How Zimbabwean refugees became some of South Africa’s top sommeliers

Erica Platter’s surname will be familiar to anyone who knows anything about South African wine. A journalist-turned-wine producer, she and her journalist husband John launched Platter’s South African Wine Guide in 1978, a pocket book unashamedly modeled on Hugh Johnson’s annual.

The Platters’ guide was initially dismissed by the South African wine establishment, and the then-dominant wine organisation, the KWV, even refused to supply any details for the book. But it has since definitely established itself as the bible of the blossoming Cape wine scene. It is now run by a team of tasters who aim to keep up with the many new developments there.

A journalistic instinct never subsides, and back in 2016, Erica contacted me with an extraordinary story. It was the tale of a small group of economic refugees from Zimbabwe whose bringing up had been devoid of both wine and fine dining, but who were all now head sommeliers in top Cape Town restaurants.

One of them, Joseph Dhafana, arrived in Johannesburg in 2009 as a destitute 27-year-old, walking the streets looking for work and sleeping rough. He was given shelter in the city’s Central Methodist Church, which had become a refugee center and was often featured in TV news bulletins. He was spotted on screen one night by a cousin living in what was then an up-and-coming Cape wine region, Swartland, and she invited him to visit.

His first job was as a gardener working every hour he could, including in the garden of a restaurant called Bar Bar Black Sheep, whose owner, Mynhardt Joubert, soon promoted him to the dishwasher.

He then became a waiter and, as he later told Platter, “On March 7 2010, I had the very first glass of bubbly in my life, from Mynhardt [the restaurateur]. It was my birthday. I struggled a lot to finish it. Looking in the glass, which was fizzy, with my mind in the vineyards, trying to think how someone can convert grapes to such a wonderful liquid, I asked myself dozens of questions with no one to answer. The wine bug followed me since that day.”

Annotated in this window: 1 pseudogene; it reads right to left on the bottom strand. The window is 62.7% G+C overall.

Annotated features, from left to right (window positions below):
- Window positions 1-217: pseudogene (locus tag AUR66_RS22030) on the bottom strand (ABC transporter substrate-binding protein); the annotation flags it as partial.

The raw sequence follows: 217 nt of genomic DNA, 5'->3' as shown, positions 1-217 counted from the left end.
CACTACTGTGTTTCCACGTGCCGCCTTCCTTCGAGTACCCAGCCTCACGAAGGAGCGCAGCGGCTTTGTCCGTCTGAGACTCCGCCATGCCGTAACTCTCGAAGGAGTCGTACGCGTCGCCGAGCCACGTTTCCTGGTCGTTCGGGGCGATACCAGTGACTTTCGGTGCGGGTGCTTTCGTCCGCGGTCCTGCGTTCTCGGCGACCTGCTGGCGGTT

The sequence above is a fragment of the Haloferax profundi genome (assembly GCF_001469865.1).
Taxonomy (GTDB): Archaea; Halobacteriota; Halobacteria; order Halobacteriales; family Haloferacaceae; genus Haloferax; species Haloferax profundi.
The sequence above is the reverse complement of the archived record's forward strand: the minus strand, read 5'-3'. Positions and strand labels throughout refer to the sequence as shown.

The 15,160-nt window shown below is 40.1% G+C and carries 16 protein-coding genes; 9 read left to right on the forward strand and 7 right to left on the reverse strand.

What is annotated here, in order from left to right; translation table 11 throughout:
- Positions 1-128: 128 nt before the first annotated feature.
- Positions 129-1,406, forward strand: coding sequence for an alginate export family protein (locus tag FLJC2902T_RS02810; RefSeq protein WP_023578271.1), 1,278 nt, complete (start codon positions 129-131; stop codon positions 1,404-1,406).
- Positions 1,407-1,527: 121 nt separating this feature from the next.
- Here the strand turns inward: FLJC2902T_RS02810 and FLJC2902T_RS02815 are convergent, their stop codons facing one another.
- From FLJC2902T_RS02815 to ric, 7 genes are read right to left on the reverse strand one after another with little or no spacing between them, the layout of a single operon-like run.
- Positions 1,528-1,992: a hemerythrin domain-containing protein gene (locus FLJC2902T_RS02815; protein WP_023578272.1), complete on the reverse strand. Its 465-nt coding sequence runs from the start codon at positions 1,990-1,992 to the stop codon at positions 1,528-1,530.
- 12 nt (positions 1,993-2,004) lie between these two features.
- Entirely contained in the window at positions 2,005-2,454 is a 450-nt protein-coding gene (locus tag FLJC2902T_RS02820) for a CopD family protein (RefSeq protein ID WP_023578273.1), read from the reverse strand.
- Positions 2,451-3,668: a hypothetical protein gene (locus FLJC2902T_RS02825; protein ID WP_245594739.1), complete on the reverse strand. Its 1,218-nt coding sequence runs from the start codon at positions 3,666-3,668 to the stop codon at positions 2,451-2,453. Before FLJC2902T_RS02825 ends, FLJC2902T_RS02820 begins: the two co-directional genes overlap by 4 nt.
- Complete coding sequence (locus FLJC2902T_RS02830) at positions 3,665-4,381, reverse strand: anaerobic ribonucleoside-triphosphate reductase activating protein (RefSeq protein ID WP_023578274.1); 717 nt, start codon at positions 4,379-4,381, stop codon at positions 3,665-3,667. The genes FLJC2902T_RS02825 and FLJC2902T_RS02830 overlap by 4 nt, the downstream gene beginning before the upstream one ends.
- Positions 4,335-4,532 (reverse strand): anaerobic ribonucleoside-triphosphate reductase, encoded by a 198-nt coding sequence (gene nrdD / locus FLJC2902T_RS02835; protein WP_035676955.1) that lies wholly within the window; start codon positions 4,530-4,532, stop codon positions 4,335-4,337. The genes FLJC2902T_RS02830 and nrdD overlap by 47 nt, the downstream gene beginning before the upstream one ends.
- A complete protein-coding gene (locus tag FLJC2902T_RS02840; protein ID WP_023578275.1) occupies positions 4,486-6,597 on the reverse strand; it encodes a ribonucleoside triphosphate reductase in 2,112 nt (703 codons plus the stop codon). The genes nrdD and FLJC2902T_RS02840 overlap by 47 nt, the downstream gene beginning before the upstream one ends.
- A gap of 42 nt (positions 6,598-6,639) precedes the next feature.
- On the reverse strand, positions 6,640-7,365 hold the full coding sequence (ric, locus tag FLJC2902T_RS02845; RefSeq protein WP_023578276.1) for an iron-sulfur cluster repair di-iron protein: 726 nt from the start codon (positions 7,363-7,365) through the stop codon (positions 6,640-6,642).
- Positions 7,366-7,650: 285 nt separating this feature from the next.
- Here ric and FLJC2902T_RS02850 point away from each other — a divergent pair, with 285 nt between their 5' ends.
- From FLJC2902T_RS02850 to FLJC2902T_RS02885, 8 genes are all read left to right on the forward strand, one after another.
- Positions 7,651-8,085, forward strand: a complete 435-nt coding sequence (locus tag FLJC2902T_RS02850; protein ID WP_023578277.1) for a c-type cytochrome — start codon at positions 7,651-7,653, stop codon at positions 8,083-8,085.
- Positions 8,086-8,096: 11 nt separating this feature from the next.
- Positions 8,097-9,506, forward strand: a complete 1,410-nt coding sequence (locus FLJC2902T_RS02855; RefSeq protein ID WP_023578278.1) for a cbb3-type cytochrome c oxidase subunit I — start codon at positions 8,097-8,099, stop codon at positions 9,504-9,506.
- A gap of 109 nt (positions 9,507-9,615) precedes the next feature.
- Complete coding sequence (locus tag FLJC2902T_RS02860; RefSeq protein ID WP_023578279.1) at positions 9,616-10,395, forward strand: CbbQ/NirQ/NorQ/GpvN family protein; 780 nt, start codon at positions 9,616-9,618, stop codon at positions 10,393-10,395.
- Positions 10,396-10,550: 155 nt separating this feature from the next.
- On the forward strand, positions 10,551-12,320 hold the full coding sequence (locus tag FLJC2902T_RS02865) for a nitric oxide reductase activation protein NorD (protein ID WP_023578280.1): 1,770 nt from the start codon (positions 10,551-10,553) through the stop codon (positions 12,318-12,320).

I tried to think how someone can convert grapes to such a wonderful liquid. The wine bug followed me since that day

Dhafana moved to Cape Town and up the ladder of restaurant service, taking wine exams and ending up in charge of the wine list at the famous La Colombe restaurant. He made contact with three other young Zimbabwean men who had come to South Africa in the 2000s in search of a better life and whose work ethic and fascination with wine mirrored his own. They all became top summers: Tinashe Nyamudoka at The Test Kitchen, Pardon Taguzu at Aubergine and Marlvin Gwese at Cape Grace Hotel.

In 2015, Dhafana entered South Africa’s wine tasting competition and came third, so in 2015 he was included in the South African team in the World Wine Tasting Championships, held every year by the French wine magazine La Revue du Vin de France. The South Africans managed their best performance ever and, inspired by this, Dhafana set about assembling a Zimbabwean team, to include his three friends, for the 2017 international competition.

The only problem was the cost. Some of their employers helped out but the team needed quite a lot more. We chipped in with a crowdfunding drive on my website. A total of £8,262 was raised, more than they needed, so by August 2017 they were set to take on the world in Burgundy two months later.

It seemed like such a great story that I emailed everyone I could think of who might be interested in making a film about their attempt, without success.

In June 2017, I attended a fine wine conference at the Ventoux estate of Xavier and Nicole Sierra Rolet, producer of Chêne Bleu wines. The Australian Andrew Caillard, a fellow Master of Wine, was also there. He had been an adviser on a rather successful 2013 film called Red Obsession about how the Chinese fell for wine, so I tried to sell him the idea of ​​a film about the Zimbabwean wine tasters, hoping he would communicate it to the rest of the team back in Australia.